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Saturday, June 03, 2006

cover of The Princess Bride

Borrowed this book for a month while I was on a trip. A friend believes that the movie the princess bride is not so much about Buttercup, Westley, and the others -- but instead about the relationship of the grandfather to the grandson. Which I had never thought about until he said so. But it does make sense. A story within a story. Something to ponder. In the meantime, the main characters of the inner story are Buttercup (the perfect woman), Westley (her true love), Fezzik (friendly powerful giant), Inigo (on a search for his father's murderer), Vizzini (almost a mastermind), Prince Humperdinck (evil troublemaker with too much power), Count Rugen (enjoys others' pain, friend to the prince), and Miracle Max (plays an important role involving undeath). And there you have it. A motley crew of characters who together create a beautiful, humorous story.

Grew up with this movie as a part of my family culture, so it was fun to finally read the book. An interesting mix of fact and fiction. I mean, it's all fiction, but Goldman refers to a book by S. Morgenstern which does not exist. And there are some references to meetings with Morgenstern's lawyers etc. which can be nothing but facetious if there is no such book. But it makes for some interesting questions about what really happened (that Goldman refers to) and what didn't happen at all. [reminds me of 'The Da Vinci Code' in which the author also mixes fact and fiction. But this seems much less dangerous, because the suggestions of truth aren't as vital to inner beliefs.]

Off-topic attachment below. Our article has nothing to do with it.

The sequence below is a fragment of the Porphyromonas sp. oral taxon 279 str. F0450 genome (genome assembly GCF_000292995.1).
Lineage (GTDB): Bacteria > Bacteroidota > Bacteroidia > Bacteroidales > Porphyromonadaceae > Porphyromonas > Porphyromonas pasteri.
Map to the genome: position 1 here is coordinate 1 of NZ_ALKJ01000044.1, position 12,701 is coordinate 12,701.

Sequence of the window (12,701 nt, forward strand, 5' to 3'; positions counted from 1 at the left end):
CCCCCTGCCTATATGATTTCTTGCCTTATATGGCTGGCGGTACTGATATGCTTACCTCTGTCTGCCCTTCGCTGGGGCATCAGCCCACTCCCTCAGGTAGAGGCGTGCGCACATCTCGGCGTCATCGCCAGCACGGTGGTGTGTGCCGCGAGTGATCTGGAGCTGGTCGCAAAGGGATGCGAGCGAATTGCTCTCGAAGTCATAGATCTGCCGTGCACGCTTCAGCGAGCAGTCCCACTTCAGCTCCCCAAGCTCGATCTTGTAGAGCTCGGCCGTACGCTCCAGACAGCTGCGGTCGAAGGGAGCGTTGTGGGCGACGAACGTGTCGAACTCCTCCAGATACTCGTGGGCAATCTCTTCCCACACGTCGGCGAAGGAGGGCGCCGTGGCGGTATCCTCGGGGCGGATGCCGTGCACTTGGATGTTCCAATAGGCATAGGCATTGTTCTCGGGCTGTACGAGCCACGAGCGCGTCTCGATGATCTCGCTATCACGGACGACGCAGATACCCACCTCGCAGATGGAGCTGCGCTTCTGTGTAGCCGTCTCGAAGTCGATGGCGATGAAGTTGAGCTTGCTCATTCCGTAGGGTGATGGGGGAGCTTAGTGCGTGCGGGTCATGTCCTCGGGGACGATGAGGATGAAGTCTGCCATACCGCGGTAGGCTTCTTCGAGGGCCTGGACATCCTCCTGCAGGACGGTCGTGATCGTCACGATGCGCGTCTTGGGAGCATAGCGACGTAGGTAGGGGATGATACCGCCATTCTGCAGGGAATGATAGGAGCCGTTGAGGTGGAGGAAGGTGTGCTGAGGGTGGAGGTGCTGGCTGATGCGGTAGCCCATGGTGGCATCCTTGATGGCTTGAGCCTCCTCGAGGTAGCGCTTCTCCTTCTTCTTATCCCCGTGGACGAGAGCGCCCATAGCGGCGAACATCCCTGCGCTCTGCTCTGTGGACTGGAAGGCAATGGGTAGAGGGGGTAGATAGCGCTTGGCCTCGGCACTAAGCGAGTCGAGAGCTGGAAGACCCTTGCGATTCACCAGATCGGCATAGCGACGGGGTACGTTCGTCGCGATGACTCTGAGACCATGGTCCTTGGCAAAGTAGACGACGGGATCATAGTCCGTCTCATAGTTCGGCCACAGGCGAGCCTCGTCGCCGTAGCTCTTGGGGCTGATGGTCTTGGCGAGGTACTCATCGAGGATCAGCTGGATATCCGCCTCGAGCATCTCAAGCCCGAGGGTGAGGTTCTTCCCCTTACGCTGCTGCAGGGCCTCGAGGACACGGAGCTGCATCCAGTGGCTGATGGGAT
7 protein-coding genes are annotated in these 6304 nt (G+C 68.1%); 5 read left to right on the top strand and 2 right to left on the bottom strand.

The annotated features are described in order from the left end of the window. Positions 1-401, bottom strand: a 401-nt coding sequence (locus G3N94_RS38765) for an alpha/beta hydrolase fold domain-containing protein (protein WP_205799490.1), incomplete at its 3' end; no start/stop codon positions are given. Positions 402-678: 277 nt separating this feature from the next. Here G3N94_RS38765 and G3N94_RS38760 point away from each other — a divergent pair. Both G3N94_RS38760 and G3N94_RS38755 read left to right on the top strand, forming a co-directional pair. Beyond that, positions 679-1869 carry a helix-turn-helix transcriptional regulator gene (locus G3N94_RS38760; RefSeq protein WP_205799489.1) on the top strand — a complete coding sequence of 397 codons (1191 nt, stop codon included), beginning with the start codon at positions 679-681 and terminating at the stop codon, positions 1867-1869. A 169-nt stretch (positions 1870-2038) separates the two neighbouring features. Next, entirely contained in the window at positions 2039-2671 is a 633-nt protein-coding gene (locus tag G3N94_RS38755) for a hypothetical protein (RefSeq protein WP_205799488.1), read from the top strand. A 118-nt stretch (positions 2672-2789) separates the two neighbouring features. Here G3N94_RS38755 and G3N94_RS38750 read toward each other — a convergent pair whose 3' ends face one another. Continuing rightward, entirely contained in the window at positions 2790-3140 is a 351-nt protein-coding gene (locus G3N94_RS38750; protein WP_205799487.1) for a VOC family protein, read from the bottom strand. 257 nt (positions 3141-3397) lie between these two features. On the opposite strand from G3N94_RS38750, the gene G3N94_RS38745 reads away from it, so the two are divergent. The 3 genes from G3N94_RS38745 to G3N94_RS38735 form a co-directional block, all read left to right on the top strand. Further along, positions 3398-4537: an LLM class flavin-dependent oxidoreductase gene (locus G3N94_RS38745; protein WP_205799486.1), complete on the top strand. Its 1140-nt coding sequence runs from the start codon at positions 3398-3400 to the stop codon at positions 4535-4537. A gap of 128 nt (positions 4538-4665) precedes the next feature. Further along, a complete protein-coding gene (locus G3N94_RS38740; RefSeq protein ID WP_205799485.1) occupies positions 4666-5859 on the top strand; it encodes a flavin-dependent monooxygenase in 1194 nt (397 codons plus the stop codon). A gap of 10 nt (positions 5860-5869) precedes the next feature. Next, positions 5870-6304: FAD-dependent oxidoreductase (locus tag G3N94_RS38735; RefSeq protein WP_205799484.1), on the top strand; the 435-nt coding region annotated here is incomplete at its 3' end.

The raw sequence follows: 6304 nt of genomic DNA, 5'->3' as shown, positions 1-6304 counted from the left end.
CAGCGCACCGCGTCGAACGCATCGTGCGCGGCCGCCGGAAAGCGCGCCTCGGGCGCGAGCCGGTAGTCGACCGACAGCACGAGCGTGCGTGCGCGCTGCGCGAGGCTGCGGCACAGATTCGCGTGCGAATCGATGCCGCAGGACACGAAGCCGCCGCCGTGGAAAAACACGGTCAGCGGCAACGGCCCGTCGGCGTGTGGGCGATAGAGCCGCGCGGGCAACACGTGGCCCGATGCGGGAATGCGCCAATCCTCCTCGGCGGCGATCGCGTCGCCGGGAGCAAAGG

As always, there are differences between the book and the movie. But one difference that I was glad for was the Zoo of Death. This is a location the Prince and the Count visit often, and only they (and one other) knows of it. The Prince loves to kill things, so he has collected a wide variety of things to kill with various challenges. Some are strong, some are poisonous, some are fast...whatever he may feel like on certain days. But the descriptions of that place were plenty for my imagination. Seeing it on screen would have drastically changed the movie for the worse. Did like the idea that they created 5 levels with each getting more dangerous. And the fifth level had remained empty until Humperdinck came upon Westley, who was honored by being taken to that level of the most dangerous, most worthy challenger of Humperdinck.

Title:The Princess Bride
Author: William Goldman
Date published:1973
Genre: Fantasy, Humor
Number of pages: 398
Notes: Borrowed from Rikki


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